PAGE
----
Nocturne Scenes. Fireworks. Remembering Charles.

Nocturne Scenes. Fireworks. Remembering Charles.


The scene in this contemporary nocturne photograph is the train station in the town of Náměšť nad Oslavou where Charles and his family lived in Czechoslovakia during World War II.

Charles loved these night scenes as he also loved the “dreamy pensive mood” of nocturne paintings (and I do, too). On our frequent visits to the Detroit Institute of Arts we enjoyed viewing the last of James Abbott McNeill Whistler’s (1834-1903) nocturnes, “Nocturne in Black and Gold: The Falling Rocket (1875).”

This nearly abstract painting presents an explosion of fireworks in the foggy night sky (in Cremorne Gardens) over London’s River Thames. It captures a sense of excitement and celebration and it makes me think of Charles and I watching Detroit’s “Fourth of July Fireworks” from our apartment balcony overlooking the Detroit River. We were so close we felt like we could reach out and touch the blazing bursts of color. Years later when we moved to the Cass Corridor,  we sometimes watched the fireworks from our roof. It just wasn’t the same.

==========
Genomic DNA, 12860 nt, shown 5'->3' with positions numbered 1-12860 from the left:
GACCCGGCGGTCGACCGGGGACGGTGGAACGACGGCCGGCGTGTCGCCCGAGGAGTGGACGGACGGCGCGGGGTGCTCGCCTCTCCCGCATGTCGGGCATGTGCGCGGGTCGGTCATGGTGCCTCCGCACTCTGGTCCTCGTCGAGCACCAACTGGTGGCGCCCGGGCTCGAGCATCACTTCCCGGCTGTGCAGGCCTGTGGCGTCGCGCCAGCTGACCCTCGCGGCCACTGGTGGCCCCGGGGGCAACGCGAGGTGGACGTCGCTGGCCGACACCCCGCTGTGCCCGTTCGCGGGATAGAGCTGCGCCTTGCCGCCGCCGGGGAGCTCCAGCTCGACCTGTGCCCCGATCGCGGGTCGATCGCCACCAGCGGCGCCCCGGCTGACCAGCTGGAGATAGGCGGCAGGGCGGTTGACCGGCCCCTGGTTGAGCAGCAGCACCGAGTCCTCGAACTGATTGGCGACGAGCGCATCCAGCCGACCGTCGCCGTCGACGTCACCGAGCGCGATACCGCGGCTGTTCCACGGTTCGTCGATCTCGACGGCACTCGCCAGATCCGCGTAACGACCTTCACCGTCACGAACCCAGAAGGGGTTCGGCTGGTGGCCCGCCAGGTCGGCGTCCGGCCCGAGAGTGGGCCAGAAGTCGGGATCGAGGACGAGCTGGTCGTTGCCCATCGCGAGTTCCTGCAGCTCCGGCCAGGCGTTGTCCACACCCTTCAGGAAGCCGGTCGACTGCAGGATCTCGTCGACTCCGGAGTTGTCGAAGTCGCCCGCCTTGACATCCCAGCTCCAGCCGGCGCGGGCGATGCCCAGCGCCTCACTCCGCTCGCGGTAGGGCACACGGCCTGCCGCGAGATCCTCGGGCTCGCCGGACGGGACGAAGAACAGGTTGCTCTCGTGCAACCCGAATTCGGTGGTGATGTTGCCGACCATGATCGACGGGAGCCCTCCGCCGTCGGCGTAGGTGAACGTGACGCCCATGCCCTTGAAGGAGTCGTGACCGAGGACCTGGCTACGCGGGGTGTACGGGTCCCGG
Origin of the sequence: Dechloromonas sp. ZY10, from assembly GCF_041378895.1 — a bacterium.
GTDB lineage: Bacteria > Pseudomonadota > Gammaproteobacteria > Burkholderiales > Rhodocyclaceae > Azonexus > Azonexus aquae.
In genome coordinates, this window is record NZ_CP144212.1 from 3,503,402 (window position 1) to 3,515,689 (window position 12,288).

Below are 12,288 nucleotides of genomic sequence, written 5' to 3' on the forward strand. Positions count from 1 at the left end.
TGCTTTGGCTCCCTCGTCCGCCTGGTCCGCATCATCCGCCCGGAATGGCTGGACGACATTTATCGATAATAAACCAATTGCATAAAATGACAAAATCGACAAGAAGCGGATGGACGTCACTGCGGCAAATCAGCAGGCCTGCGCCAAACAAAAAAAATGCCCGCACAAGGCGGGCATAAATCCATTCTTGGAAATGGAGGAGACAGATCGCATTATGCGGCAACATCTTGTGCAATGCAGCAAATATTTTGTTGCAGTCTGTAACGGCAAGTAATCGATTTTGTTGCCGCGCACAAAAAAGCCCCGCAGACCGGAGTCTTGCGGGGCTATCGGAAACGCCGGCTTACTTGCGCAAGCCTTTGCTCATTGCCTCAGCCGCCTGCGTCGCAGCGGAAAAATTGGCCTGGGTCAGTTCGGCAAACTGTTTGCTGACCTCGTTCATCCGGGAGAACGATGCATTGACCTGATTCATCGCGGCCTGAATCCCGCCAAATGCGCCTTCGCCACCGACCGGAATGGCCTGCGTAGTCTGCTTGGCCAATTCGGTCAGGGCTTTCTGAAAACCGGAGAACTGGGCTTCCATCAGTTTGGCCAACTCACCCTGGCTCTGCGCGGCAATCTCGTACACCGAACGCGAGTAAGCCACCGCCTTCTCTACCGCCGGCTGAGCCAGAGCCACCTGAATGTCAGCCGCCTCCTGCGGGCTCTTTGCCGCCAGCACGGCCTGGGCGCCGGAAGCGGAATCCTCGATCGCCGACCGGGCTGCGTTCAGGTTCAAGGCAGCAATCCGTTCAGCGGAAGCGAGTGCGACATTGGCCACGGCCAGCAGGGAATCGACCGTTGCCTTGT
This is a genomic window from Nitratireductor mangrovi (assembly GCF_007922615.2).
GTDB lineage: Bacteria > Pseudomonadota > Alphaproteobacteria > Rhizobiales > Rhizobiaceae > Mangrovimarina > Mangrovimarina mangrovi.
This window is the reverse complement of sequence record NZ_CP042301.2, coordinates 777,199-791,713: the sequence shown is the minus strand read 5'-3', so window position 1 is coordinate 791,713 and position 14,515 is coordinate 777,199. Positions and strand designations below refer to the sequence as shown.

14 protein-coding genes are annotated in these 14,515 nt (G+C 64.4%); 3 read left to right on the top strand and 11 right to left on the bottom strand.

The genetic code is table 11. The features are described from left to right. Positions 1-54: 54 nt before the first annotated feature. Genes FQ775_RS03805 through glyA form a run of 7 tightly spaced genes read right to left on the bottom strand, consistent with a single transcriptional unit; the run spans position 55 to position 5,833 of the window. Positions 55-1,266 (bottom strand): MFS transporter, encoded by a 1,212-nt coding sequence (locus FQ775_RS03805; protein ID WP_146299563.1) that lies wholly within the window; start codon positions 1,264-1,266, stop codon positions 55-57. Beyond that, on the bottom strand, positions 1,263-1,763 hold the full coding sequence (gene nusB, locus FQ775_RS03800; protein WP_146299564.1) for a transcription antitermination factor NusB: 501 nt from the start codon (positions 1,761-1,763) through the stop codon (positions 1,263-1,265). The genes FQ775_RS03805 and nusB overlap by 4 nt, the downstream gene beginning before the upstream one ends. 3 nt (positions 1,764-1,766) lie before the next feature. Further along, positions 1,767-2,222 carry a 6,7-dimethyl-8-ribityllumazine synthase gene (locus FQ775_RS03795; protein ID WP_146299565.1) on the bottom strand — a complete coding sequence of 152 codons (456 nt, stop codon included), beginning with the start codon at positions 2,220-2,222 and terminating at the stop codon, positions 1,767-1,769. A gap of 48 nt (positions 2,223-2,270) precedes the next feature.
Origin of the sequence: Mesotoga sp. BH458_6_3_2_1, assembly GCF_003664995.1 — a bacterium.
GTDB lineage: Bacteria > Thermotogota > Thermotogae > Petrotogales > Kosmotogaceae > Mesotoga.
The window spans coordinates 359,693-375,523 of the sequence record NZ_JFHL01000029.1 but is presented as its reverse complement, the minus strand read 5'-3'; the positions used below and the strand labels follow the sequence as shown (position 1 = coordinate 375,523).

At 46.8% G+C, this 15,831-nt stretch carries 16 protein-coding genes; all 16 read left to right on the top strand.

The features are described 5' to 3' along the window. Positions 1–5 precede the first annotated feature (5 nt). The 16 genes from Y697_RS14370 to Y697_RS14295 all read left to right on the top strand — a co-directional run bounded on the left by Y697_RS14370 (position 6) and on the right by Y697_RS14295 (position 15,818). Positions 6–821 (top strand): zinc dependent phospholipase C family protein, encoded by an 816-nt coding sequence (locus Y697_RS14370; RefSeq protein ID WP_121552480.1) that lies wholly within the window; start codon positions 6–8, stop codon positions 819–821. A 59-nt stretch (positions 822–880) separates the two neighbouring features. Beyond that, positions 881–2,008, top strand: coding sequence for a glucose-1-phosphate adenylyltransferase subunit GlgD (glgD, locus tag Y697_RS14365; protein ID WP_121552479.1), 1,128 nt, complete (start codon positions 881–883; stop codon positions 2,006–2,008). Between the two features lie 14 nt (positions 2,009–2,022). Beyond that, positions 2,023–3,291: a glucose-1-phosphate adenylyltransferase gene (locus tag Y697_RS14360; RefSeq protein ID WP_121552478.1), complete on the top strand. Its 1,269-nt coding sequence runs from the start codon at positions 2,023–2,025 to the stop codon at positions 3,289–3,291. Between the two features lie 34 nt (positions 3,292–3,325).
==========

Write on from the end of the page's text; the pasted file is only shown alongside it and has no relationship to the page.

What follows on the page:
Whistler was derided by the art critic John Ruskin for the reckless “bursts of color” in his painting. Ruskin accused him of “flinging a pot of paint in the public’s face” so Whistler sued him for libel and won! He received only a farthing in damages and after all the court costs, he had to declare bankruptcy. Whistler’s techniques of flicking paint at the canvas for the fireworks was used later by modern artists like Jackson Pollock.

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